It's Saturday morning in Civita di Bagnoregio, and the locals are patrolling the medieval walls, eyeing the visitors as they make their way toward the village.
As the tourists get closer, they call out to the locals -- who promptly flee.
This, one of the most picture-perfect villages in Italy, is no ordinary tourist destination. And these are no ordinary locals.
For starters, they're cats -- a colony of some 20 felines that comprise Civita's main bloc of residents.
The feline population is padded out with just 12 human beings. (If you think that's a small number, know that until October 2019 there were only 10.)
Civita's other obvious rarity is its location: a slim bluff of land rearing up from the valley floor. It's cut off from the nearest town, Bagnoregio, by a mini canyon. To reach Civita, visitors must cross a 366-meter pedestrian-only bridge, cantilevered over the void and rising steeply to meet the village walls. It could be custom-made for Instagram.
So far, so idyllic. But what makes Civita really unique is that it is perhaps Italy's only destination to have deliberately created overtourism -- and is using it to benefit the village.
"Civita has always had this conflict with nature," says local chef Maurizio Rocchi. "But now we call it 'the village that wants to live.'"
In 2013, the then-mayor of Bagnoregio, Francesco Bigiotti, had an idea. In his three years as mayor, he had already encouraged arts events and cultural festivals in a bid to get the village known by savvy Romans looking for weekend retreats. Tourism was growing. But he wanted to grow it some more.
So -- against the advice of his councilors -- he decided to charge visitors to enter the village.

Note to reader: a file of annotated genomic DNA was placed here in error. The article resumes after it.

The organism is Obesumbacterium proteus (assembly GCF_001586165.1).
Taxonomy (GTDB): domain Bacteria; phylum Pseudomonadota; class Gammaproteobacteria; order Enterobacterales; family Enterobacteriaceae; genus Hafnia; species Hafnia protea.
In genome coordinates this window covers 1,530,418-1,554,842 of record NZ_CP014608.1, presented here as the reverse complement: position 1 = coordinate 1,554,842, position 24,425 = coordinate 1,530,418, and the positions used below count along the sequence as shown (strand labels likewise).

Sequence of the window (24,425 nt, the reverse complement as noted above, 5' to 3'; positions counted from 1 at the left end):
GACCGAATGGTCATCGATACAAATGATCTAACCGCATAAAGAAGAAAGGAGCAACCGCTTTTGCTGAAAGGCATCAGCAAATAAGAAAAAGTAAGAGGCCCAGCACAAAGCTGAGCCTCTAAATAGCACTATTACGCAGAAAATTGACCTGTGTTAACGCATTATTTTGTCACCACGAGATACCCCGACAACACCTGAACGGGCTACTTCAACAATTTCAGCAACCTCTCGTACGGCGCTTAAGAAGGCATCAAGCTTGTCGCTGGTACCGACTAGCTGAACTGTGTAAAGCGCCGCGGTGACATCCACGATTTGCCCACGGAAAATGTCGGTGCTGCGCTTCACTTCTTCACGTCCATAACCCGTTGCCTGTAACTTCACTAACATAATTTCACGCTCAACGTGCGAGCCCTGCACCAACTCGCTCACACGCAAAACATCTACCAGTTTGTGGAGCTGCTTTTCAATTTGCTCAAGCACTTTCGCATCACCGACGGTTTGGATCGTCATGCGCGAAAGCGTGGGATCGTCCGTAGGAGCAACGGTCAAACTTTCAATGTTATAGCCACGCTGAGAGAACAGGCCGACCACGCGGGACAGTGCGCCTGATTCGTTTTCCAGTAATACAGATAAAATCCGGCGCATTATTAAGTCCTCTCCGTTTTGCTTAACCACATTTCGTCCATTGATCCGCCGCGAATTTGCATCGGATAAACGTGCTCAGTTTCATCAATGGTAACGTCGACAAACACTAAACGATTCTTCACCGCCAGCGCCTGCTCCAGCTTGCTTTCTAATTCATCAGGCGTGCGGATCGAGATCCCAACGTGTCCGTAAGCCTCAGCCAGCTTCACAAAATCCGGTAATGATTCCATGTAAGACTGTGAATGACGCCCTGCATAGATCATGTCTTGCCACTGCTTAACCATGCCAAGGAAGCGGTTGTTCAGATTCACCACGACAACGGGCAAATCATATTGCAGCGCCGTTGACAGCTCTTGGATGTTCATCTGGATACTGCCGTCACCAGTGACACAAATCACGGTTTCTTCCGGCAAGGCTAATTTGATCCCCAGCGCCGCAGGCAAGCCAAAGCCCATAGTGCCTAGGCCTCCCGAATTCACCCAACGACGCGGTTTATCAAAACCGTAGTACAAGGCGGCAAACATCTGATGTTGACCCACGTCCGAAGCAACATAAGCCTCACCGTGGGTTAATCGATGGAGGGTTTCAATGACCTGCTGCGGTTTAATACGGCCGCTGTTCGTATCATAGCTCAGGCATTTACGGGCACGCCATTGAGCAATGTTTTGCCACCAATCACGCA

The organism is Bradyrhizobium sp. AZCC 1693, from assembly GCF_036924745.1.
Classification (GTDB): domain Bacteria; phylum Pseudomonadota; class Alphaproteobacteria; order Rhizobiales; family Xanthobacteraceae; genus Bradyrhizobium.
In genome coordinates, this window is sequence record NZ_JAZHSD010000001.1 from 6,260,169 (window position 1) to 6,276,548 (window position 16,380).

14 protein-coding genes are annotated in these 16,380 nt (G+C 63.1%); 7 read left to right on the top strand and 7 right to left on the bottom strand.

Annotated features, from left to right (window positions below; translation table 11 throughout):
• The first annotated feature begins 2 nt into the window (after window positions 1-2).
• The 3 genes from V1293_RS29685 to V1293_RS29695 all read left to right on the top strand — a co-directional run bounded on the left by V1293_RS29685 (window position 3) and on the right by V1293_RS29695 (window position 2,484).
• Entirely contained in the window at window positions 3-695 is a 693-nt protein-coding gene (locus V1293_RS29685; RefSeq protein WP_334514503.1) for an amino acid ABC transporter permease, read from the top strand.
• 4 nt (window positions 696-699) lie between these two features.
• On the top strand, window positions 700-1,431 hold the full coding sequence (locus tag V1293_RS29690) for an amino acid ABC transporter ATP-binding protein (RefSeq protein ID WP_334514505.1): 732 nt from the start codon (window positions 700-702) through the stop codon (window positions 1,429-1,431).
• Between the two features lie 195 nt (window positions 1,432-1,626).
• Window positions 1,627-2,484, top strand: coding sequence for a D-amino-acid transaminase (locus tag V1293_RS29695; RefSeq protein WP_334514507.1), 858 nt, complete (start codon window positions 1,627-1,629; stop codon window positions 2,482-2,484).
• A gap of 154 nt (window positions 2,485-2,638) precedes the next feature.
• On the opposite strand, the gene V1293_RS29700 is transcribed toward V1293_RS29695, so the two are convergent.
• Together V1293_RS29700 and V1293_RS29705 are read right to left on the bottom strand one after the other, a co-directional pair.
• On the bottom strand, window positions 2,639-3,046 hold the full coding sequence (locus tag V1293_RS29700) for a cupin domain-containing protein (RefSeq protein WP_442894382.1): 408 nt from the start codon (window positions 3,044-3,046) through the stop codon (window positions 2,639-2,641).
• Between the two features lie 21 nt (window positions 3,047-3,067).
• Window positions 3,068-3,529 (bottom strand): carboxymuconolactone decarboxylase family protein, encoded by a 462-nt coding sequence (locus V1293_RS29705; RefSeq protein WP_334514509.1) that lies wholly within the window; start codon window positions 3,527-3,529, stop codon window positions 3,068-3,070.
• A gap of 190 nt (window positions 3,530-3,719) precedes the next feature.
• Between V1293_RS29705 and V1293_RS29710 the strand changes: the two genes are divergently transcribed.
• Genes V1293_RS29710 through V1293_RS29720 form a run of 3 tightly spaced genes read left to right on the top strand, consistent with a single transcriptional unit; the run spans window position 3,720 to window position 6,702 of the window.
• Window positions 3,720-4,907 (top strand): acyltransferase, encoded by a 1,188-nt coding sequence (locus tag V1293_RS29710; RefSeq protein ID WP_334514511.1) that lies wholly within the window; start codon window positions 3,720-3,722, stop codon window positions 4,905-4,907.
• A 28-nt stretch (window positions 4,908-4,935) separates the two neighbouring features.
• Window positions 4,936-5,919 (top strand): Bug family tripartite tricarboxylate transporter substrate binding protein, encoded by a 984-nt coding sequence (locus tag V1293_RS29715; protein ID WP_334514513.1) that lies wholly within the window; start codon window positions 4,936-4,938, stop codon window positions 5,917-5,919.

It shouldn't have worked. Rarely does the idea of paying for entry somewhere appeal to visitors. But Bigiotti had a hunch that asking people to pay to cross the bridge to Civita would make them want to visit Civita even more. So he instituted a "symbolic" charge of €1.50 ($1.67).
It wasn't just about the money. It was also a marketing stunt -- and it worked. "Evidently when you pay for something, it becomes precious."
in 2018, one million came to Civita alone. Half Italian, and half foreign. Of that foreign chunk, visitors from Asia predominate, making up 20% of all tourists (10% alone are Chinese). US visitors account for 7%. Europeans -- Germany, France, Spain -- and Brazil, are all under 5%.
'Hit and run' tourists
Of course, it's not all plain sailing. Tour buses may not not allowed in Bagnoregio, a small town itself of just 3,700 inhabitants, but cars are allowed through Bagnoregio's streets that were not built for cars, to the Belvedere: once the cave hermitage of 13th-century saint Bonaventura, now a selfie hotspot overlooking Civita. Those staying overnight can park at the foot of the bridge (the main car park is a 20-minute walk outside town).
And while the tourism income may be improving lives in Bagnoregio, some of Civita's 12 inhabitants are less keen on their newfound popularity.
"For me there are too many people now," says Sara Di Gregorio, who lives nearby but works in the village. "It's economically advantageous of course, but there are lots of 'hit and run' visitors" -- 'hit and run' being what Italians call the daytrippers who come to take photos without contributing to the local economy.
From quantity to quality
Bigiotti says this will change with Casa Civita, which was founded in October 2019. "My job will be to go from an increase in quantity to an increase in quality -- to find the right balance."
Initiatives include art installations to draw a different kind of visitor, and plans to filter mass tourism through the surrounding region. Visitor numbers are already stabilizing, he says -- having risen steadily year on year until 2018, it looks like 2019 has stayed at around one million.
PUKmedia \ CNN